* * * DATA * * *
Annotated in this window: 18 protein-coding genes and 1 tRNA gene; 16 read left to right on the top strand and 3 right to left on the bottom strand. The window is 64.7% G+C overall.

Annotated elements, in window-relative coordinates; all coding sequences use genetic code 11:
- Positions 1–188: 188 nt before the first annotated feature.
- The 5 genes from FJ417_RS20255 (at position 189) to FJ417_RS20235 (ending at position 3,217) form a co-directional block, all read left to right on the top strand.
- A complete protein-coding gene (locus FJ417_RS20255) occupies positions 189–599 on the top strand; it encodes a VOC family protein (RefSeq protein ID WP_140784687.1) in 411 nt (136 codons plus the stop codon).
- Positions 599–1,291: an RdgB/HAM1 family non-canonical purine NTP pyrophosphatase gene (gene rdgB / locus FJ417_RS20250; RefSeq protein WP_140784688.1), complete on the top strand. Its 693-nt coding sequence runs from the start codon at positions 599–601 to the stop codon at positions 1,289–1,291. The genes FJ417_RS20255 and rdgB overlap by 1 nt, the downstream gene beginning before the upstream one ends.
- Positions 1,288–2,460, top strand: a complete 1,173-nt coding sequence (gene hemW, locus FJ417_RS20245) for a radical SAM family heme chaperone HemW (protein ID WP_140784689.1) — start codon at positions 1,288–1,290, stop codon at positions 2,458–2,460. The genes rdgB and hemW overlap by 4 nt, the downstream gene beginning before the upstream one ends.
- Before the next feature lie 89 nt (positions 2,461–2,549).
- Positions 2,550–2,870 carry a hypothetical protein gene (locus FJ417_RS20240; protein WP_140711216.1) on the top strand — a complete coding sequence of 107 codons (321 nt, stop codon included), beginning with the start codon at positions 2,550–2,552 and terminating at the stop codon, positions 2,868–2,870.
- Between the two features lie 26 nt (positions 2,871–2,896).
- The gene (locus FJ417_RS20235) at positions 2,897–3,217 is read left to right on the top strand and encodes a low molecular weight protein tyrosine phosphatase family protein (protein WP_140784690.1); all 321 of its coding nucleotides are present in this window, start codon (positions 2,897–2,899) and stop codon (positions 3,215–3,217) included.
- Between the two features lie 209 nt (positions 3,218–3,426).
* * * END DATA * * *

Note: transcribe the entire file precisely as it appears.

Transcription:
Annotated in this window: 18 protein-coding genes and 1 tRNA gene; 16 read left to right on the top strand and 3 right to left on the bottom strand. The window is 64.7% G+C overall.

Annotated elements, in window-relative coordinates; all coding sequences use genetic code 11:
- Positions 1–188: 188 nt before the first annotated feature.
- The 5 genes from FJ417_RS20255 (at position 189) to FJ417_RS20235 (ending at position 3,217) form a co-directional block, all read left to right on the top strand.
- A complete protein-coding gene (locus FJ417_RS20255) occupies positions 189–599 on the top strand; it encodes a VOC family protein (RefSeq protein ID WP_140784687.1) in 411 nt (136 codons plus the stop codon).
- Positions 599–1,291: an RdgB/HAM1 family non-canonical purine NTP pyrophosphatase gene (gene rdgB / locus FJ417_RS20250; RefSeq protein WP_140784688.1), complete on the top strand. Its 693-nt coding sequence runs from the start codon at positions 599–601 to the stop codon at positions 1,289–1,291. The genes FJ417_RS20255 and rdgB overlap by 1 nt, the downstream gene beginning before the upstream one ends.
- Positions 1,288–2,460, top strand: a complete 1,173-nt coding sequence (gene hemW, locus FJ417_RS20245) for a radical SAM family heme chaperone HemW (protein ID WP_140784689.1) — start codon at positions 1,288–1,290, stop codon at positions 2,458–2,460. The genes rdgB and hemW overlap by 4 nt, the downstream gene beginning before the upstream one ends.
- Before the next feature lie 89 nt (positions 2,461–2,549).
- Positions 2,550–2,870 carry a hypothetical protein gene (locus FJ417_RS20240; protein WP_140711216.1) on the top strand — a complete coding sequence of 107 codons (321 nt, stop codon included), beginning with the start codon at positions 2,550–2,552 and terminating at the stop codon, positions 2,868–2,870.
- Between the two features lie 26 nt (positions 2,871–2,896).
- The gene (locus FJ417_RS20235) at positions 2,897–3,217 is read left to right on the top strand and encodes a low molecular weight protein tyrosine phosphatase family protein (protein WP_140784690.1); all 321 of its coding nucleotides are present in this window, start codon (positions 2,897–2,899) and stop codon (positions 3,215–3,217) included.
- Between the two features lie 209 nt (positions 3,218–3,426).